Sometimes, it’s not really one shot but rather one of many.
Back in the day when we used enlargers and chemistry labs, many of those decisive moments were decided by looking at a 1 1/2″ image on a contact sheet. Imagine trying to make that decision today looking at just thumbnails on your screen. Think about how difficult it must have been back in that time to see that from just a contact sheet, or worse; strips of negatives!
The “decisive moment” (as Henri Cartier Bresson coined) may have been selected by a publication editor or a lab tech who printed the image. Sure the photographer may have taken the shot but someone else might have decided which was going to surface to the public. The photographer may have taken a hundred images of which there may have many perfectly decisive moments but only one came to the public’s eye. The others may have fallen out of favor because compared to the best one that met certain goals, they were inferior but under other criteria, they may have been better than the chosen image.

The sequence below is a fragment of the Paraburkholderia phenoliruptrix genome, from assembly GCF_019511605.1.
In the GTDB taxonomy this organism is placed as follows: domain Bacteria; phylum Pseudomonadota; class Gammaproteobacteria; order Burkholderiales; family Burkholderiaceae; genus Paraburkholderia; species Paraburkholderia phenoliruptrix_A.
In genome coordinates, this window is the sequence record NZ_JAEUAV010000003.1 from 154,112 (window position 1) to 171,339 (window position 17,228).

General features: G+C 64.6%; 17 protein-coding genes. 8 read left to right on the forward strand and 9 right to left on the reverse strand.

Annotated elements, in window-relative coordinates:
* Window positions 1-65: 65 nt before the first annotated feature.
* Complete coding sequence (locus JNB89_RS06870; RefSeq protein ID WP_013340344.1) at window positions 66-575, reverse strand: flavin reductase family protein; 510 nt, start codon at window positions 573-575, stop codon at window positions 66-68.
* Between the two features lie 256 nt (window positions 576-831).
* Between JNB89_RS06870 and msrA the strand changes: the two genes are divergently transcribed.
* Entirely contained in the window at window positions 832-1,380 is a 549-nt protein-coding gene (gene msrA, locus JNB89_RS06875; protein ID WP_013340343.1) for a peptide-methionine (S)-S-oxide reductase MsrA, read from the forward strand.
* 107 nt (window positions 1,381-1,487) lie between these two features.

The point I’m trying to make is, you can’t look for just one moment. You have to look for many. Shoot lots of images so you have a lot to choose from and a lot of near misses (as is most of the cases.) It’s not just one click of the shutter. To find “the moment” you have to photograph lots of them. Don’t think for a minute that every click is a keeper and, don’t be afraid to trash all the files that miss the mark.
Below is a selection of some of what I call my one-shot wonders. Click an image for enlargement or you might miss the the full picture—D’oh!